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Breadfruit (Artocarpus altilis)



Interactions

Breadfruit/Drug Interactions:
  • 5-Alpha reductase inhibitors5-Alpha reductase inhibitors: Laboratory tests have shown that chlorophorin and artocarpin in the heartwood extract of Artocarpus incisus exhibited potent 5-alpha reductase inhibitory activity (14), and caution should be taken when administered with 5-alpha reductase-inhibiting drugs, such as finasteride, dutasteride, and isotretinoin, due to possible synergic effects.
  • AnthelminticsAnthelmintics: In vitro, breadfruit tree preparations hindered the motility of Hymenolepis nana (dwarf tapeworm) and resulted in death (10). The use of breadfruit in combination with other antihelminthic (anthelmintic) drugs may have additive effects.
  • Anticoagulants and antiplateletsAnticoagulants and antiplatelets: Based on laboratory evidence, root extracts of Artocarpus communis inhibited thromboxane formation, leading to inhibition of adrenaline-induced secondary platelet aggregation (11; 8). Theoretically, breadfruit may increase the risk of bleeding when taken with anticoagulants.
  • AntifungalsAntifungals: Frutackin in Artocarpus incisus seed extract inhibited the growth of Fusarium moniliforme and Saccharomyces cerevisiae (15) and therefore may increase the effect when taken with other antifungals.
  • AntineoplasticsAntineoplastics: Based on laboratory evidence, chemical components in the leaves of Artocarpus altilis exhibited cytotoxic effects on SPC-A-1, SW-480, and SMMC-7721 human cancer cells. In vitro, the chemicals isolated from breadfruit leaves induced apoptotic effects on SW 872 human liposarcoma cells by increasing the expression of apoptosis-inducing proteins such as Fas, FasL, and p53 (16; 8). Thus, concomitant use of breadfruit with other antineoplastic agents may have additive effects.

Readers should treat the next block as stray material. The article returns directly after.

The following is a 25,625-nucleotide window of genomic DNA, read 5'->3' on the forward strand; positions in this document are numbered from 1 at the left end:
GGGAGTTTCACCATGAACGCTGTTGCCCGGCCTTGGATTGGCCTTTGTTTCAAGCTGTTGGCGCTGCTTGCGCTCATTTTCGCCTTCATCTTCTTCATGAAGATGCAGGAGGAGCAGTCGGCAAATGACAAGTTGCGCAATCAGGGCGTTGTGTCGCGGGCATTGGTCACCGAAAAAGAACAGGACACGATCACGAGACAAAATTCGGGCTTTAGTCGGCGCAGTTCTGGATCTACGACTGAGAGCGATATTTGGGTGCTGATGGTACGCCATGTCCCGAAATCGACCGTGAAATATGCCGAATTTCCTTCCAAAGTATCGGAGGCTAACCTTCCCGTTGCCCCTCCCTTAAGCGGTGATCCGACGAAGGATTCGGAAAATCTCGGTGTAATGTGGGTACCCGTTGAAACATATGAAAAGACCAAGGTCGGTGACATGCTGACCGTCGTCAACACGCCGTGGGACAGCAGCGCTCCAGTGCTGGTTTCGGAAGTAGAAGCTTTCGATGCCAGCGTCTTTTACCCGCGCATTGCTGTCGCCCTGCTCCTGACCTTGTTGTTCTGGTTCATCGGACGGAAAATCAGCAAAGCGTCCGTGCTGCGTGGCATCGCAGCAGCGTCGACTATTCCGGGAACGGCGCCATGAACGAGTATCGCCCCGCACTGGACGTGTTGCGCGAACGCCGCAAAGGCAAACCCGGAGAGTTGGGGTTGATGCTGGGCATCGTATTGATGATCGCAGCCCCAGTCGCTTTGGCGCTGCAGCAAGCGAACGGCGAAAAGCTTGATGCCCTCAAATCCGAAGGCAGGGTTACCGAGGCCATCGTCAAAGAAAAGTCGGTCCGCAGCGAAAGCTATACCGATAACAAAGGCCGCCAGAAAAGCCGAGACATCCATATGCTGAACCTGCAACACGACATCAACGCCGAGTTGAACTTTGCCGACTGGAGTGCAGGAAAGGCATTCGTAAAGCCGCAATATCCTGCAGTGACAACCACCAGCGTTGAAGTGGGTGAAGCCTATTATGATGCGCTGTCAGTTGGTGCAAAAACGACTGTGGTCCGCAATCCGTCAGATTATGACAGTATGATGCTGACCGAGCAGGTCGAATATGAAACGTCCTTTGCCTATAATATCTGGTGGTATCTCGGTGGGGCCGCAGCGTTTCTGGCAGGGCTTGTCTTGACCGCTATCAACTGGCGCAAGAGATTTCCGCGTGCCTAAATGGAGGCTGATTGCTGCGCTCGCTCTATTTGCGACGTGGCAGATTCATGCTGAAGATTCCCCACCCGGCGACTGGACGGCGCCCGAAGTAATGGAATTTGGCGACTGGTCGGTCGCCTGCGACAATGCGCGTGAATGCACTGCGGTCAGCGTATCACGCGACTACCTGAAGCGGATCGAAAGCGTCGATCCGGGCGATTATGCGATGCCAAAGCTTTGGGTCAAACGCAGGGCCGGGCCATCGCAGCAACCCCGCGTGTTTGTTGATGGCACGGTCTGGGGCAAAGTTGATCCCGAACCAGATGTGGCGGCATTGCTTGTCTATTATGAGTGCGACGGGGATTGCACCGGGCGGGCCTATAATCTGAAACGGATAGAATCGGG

• Hematological agentsHematological agents: Hemagglutination is clumping of hematids typically caused by antibodies, plant lectins, viruses, or other substances. Based on in vitro animal and human studies, frutackin exhibited hemagglutination activity against erythrocytes (15). Caution must be taken when administered with antihemagglutinins, as additive effects could be harmful.
  • InotropesInotropes: Based on animal research, leaf extract from Artocarpus altilis exerted a weak negative chronotropic effect to considerably reduce left ventricular pulse pressure (13). The extract could also exert a negative inotropic effect on right ventricular myocardial strips. Caution must be taken when administered with cardiac inotropes, as additive effects could be harmful.
  • Skin-lightening agentsSkin-lightening agents: An in vitro study conducted on melanocyte B16F1 melanoma cells has shown that Artocarpus incisus extract reduced melanin content in these cells by inhibiting melanin synthesis (17). In another study, heartwood extracts from Artocarpus incisus, when applied on the back of guinea pig, inhibited melanin biosynthesis without causing any skin irritation (18).

Breadfruit/Herb/Supplement Interactions:
  • 5-Alpha reductase inhibitors5-Alpha reductase inhibitors: Based on laboratory tests, heartwood extract of Artocarpus incisus may have potent 5-alpha reductase inhibitory activity, and caution must be taken when used with 5-alpha reductase inhibiting herbs and supplements, as the additive effects may have adverse reactions (14).
  • AnthelminticsAnthelmintics: In an in vitro study, breadfruit tree preparation of 10(-2)-2.10(-3) concentration interfered with Hymenolepis nana (dwarf tapeworm) motility by causing motor excitation, contracture, and finally death (10). Concomitant use of breadfruit with herbs or supplements exhibiting antihelminthic (anthelmintic) activity may have additive effects.